Third Amendment of the Japanese Privacy Law – Amendment based on the Digital Arrangement Act
Third Amendment of the Japanese Privacy Law – Amendment based on the Digital Arrangement Act
This May, three acts relating to the digital society and environment have been approved by the Diet and promulgated in Japan- the Basic Act on the Formation of a Digital Society, the Act on the Establishment of the Digital Agency and the Act on the Arrangement of Related Acts for the Formation of a Digital Society(the "Digital Arrangement Act").
While the first two acts focus mainly of stipulating the basic principles and the establishment of a new government organization (the Digital Agency ), the third act is aimed to implement measures for the formation of a digital society and amend relevant laws, including the Act on the Protection of Personal Information ("APPI") and the My Number Act.
This article provides an overview of major amendments made to the APPI.
1. Integrating and combining the three laws relating to personal information
Currently in Japan, the applicable laws differs depending on the person/organization handing the personal information. The APPI only applies to personal information handled by the private sectors, while the Act on the Protection of Personal Information held by Administrative Organs ("APPIAO") applies to personal information handled by national governmental agencies, and the Act on the Protection of Personal Information held by Incorporated Administrative Agencies ("APPIIAA") applies to personal information by incorporated administrative agencies . The Ministry of Internal Affairs and Communications is the governing agency of the APPIAO and APPIIAA, while the Personal Information Protection Commission ("PPC") has administrative jurisdiction on the APPI.
Furthermore, the APPIAO and APPIIAA only applies to national agencies, and the local governments implement their own ordinance in relation to the handling of personal information. Since there is no unified nationwide rules, the definitions, rules and exemptions vary depending on each ordinance enacted by the local governments (which is sometimes called the "P2K problem" in Japan, based on the number of ordinances related to personal information at the local government level). The current situation has actually caused problem in certain cases where cooperation between local governments are necessary, such as disaster relieves and, most recently, the Covid-19 situation.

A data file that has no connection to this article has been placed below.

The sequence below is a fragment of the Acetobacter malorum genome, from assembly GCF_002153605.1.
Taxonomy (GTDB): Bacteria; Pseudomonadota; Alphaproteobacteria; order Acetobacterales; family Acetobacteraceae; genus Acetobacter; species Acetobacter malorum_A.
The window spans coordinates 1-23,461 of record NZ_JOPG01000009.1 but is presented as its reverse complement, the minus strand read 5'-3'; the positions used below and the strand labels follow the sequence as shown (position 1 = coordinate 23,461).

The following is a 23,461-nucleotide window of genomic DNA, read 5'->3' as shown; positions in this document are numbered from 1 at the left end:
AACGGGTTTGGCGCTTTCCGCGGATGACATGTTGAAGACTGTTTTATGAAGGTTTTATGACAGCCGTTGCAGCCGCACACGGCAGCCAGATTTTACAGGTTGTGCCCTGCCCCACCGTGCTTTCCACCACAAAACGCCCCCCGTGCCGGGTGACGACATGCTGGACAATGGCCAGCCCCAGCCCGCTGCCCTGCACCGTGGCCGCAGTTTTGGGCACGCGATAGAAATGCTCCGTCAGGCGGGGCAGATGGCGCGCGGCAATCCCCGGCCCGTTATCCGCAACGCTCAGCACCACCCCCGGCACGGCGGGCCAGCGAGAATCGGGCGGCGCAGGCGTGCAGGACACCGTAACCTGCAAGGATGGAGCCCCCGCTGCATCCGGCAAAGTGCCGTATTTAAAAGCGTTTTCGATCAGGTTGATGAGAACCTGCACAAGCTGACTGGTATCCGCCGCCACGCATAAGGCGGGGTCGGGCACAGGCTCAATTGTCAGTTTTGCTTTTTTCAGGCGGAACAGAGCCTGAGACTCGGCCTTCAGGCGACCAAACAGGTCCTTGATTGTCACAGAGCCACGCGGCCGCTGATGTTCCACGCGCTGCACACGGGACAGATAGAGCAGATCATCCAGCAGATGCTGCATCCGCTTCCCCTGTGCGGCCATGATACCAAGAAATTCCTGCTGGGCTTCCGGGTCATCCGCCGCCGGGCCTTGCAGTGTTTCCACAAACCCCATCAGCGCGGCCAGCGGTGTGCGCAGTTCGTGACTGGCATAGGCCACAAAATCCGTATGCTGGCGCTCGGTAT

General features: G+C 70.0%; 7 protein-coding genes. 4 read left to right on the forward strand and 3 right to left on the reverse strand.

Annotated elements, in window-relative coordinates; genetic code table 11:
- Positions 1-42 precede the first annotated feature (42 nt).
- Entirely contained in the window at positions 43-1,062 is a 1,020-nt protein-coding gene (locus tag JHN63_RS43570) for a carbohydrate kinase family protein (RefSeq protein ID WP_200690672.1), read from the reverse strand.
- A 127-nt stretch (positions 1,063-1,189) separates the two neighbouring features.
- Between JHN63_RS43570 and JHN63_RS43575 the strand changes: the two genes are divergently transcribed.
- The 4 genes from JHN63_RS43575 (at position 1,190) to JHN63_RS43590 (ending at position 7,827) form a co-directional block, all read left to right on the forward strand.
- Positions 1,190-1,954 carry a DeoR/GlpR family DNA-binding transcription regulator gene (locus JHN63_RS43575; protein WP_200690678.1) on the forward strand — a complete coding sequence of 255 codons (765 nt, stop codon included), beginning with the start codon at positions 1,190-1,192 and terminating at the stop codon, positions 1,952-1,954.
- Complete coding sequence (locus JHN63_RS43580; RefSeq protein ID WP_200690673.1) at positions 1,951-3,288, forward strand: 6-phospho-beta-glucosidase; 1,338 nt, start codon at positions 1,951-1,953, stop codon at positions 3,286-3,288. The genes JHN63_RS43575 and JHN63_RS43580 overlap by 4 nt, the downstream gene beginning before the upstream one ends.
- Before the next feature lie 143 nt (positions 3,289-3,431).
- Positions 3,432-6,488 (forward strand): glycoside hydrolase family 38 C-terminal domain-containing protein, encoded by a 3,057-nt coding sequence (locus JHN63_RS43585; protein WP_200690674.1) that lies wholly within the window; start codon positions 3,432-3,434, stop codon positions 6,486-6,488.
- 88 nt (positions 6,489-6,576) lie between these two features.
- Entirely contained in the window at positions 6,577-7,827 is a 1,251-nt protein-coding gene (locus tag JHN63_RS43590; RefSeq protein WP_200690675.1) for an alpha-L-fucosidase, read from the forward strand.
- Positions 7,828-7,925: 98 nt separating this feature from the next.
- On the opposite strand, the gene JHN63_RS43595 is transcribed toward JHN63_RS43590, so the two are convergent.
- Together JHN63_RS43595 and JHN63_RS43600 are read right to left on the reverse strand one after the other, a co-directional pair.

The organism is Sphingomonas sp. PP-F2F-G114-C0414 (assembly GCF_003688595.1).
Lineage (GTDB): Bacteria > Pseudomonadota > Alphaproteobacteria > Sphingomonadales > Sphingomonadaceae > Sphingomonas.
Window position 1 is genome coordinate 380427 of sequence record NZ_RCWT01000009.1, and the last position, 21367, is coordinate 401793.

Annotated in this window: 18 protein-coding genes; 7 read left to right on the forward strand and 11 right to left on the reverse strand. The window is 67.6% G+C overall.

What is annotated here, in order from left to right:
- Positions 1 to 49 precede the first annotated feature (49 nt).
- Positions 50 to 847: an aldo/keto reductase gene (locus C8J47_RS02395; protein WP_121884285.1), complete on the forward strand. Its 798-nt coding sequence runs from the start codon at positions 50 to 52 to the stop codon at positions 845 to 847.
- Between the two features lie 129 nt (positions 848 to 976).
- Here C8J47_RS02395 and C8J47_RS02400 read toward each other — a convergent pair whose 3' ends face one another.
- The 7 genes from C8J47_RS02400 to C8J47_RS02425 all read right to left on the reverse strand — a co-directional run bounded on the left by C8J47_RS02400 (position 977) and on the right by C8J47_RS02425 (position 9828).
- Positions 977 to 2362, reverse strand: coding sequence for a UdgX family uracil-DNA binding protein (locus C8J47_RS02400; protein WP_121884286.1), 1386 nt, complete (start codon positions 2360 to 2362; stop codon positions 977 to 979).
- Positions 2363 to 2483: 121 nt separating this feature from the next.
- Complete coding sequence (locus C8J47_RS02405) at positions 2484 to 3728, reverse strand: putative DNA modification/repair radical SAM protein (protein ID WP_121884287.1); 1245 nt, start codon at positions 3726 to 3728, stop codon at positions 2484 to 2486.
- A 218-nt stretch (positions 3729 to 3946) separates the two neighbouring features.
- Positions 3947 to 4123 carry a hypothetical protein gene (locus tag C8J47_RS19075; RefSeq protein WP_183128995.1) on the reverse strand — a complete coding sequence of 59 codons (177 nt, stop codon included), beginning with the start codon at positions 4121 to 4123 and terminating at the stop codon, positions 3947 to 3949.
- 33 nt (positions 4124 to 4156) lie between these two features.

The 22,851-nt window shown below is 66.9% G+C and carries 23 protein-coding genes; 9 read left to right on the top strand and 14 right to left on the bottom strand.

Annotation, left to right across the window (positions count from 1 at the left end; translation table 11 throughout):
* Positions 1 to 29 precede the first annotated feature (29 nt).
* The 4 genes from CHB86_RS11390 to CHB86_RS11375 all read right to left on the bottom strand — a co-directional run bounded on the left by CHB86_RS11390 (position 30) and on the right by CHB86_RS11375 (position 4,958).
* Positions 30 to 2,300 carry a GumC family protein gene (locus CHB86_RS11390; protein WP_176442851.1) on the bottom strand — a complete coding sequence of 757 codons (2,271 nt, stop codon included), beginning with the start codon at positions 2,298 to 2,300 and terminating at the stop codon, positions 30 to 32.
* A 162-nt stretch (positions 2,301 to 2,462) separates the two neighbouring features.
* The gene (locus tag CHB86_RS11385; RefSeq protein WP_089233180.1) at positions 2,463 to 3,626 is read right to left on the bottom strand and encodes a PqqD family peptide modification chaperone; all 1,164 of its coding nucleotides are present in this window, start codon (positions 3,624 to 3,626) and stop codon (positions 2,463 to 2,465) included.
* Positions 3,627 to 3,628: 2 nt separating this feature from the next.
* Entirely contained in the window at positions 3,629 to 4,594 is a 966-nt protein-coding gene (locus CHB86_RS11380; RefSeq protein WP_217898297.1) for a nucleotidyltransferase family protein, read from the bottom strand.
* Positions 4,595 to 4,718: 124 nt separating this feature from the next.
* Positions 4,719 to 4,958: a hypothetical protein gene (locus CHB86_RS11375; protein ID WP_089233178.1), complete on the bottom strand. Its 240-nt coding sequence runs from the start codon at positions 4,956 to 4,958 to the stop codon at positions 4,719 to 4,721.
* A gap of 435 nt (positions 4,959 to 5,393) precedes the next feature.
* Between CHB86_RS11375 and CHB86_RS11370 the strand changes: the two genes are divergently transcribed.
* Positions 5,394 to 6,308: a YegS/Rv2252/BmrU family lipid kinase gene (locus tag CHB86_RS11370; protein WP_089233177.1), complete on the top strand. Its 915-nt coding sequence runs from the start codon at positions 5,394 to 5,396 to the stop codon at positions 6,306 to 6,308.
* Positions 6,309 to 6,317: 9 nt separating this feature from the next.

The Digital Arrangement Act integrates and combines APPIAO and APPIIAA into the APPI, and will also stipulate the common rules for personal information handled by local governments. This amendment is considered to be meaningful in terms of the digitalization and data utilization on the administrative area, and is also likely to promote public-private partnerships in the digital field. PPC will have the administrative jurisdiction to the unified law, meaning it will become the comprehensive administrative organization for personal information in Japan.
2. Unifying regulations in the medical and academic fields.
As mentioned above, the rules of handling personal information differs among the public sector and private sector. This has also caused an issue especially in the medical fields, since in Japan, a certain number of the major medical institutions are operated by incorporated administrative agencies, and the difference of rules has become an obstacle to the usage of information between these institutions and private hospitals.
The Digital Arrangement Act amends the APPI so that the rules that apply to the private sector will be applied to certain incorporated administrative organizations which continuously collaborate and use data containing personal information with business operators in the private section. The incorporated administrative organizations to which the rule of private sector applies include: national research and development agencies, national university corporations, inter-university research institute corporation, the National Hospital Organization (NHO), the Japan Community Health care Organization (JCHO), the Open University of Japan Foundation (OUJ), and the personal information in the operation of hospitals conducted by the Japan Organization of Occupational Health and Safety(JOOHS), and the Okinawa Institute of Science and Technology Graduate University (OIST).
3. Amending the exemption provisions for academic research and stipulating exceptions for each individual obligation in the APPI.